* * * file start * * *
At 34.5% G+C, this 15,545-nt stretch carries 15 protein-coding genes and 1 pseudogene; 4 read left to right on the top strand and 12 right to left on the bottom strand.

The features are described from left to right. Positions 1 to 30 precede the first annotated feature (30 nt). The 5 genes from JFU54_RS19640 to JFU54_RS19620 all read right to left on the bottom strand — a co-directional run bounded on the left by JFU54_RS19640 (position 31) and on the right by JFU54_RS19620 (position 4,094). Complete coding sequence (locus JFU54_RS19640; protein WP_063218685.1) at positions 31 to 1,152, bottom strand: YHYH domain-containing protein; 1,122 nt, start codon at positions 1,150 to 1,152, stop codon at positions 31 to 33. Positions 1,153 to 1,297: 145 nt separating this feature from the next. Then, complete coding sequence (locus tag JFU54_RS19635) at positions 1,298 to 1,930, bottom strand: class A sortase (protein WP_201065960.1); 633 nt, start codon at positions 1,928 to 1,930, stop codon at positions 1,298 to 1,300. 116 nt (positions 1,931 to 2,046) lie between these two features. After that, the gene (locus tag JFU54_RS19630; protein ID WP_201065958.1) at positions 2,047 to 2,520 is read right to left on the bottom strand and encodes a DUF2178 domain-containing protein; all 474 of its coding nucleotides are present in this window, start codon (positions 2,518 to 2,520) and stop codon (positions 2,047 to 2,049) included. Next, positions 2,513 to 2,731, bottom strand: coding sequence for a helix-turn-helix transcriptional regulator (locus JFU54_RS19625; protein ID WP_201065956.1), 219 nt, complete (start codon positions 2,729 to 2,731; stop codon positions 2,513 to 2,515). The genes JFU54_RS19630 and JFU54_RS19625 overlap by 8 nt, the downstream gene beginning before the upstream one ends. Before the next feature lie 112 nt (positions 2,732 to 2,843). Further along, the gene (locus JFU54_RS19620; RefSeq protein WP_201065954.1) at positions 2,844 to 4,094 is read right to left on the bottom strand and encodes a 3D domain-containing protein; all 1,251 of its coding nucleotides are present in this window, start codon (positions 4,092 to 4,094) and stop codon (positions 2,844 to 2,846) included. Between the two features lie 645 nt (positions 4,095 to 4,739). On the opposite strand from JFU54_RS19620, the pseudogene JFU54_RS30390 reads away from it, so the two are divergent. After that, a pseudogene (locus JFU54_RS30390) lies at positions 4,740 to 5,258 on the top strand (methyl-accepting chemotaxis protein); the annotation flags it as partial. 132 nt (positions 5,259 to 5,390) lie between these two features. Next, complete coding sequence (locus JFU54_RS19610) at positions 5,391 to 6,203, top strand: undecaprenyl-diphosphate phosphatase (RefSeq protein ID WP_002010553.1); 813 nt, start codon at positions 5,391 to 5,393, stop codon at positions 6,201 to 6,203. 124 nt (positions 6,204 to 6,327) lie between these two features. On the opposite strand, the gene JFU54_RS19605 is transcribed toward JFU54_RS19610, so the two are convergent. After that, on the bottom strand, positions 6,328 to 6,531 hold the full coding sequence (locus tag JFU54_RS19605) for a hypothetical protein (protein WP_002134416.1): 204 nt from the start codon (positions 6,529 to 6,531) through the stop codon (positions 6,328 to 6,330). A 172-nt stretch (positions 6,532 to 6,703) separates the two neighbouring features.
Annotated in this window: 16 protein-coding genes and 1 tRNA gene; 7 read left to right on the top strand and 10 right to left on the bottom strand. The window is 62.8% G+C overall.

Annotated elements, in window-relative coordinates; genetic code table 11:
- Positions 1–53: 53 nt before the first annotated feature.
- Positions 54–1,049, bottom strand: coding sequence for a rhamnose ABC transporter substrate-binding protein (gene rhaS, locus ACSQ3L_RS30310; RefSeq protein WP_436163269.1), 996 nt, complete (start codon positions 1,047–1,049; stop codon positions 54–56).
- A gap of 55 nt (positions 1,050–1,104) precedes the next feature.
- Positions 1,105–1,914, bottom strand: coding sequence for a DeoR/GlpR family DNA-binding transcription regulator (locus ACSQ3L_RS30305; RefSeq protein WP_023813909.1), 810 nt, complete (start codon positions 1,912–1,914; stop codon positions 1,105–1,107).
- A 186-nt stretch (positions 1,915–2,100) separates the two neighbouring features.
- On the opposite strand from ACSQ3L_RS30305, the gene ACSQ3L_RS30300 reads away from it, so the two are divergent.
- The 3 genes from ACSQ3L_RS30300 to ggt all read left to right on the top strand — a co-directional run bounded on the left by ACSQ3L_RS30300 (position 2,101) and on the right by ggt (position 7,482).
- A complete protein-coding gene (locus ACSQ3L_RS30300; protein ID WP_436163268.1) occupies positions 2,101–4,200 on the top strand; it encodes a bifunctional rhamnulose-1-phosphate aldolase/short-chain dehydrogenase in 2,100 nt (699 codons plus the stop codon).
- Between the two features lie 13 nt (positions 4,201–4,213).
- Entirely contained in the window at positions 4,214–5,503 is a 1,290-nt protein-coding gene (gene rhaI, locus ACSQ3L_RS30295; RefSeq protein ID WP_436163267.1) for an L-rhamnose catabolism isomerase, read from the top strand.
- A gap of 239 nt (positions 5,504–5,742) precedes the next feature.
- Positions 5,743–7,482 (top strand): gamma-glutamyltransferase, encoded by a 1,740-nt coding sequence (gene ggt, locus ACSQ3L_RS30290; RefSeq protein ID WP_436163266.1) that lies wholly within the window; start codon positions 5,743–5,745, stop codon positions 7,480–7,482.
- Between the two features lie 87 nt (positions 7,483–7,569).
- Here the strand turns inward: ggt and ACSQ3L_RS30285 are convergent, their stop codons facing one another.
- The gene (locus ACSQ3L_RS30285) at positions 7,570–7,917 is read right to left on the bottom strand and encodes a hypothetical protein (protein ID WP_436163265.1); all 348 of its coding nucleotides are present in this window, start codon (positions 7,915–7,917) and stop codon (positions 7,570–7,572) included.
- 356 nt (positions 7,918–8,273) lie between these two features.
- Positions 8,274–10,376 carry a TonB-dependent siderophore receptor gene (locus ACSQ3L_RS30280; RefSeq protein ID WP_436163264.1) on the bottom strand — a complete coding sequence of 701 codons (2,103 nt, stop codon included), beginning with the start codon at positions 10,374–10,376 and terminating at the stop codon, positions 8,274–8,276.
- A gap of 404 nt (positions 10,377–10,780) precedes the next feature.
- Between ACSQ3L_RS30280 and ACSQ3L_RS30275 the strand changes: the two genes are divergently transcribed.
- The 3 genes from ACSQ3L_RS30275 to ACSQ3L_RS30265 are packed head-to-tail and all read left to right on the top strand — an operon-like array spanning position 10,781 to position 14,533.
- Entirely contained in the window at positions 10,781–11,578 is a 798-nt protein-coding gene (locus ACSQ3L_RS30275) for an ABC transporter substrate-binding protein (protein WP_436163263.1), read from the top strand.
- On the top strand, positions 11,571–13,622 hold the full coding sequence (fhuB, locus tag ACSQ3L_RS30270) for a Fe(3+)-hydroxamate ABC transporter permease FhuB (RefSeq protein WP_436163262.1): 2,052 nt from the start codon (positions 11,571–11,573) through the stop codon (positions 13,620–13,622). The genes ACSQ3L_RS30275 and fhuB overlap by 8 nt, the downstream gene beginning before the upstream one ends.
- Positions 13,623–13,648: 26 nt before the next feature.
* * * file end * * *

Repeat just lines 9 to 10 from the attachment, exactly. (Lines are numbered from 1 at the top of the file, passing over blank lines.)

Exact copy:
- A 186-nt stretch (positions 1,915–2,100) separates the two neighbouring features.
- On the opposite strand from ACSQ3L_RS30305, the gene ACSQ3L_RS30300 reads away from it, so the two are divergent.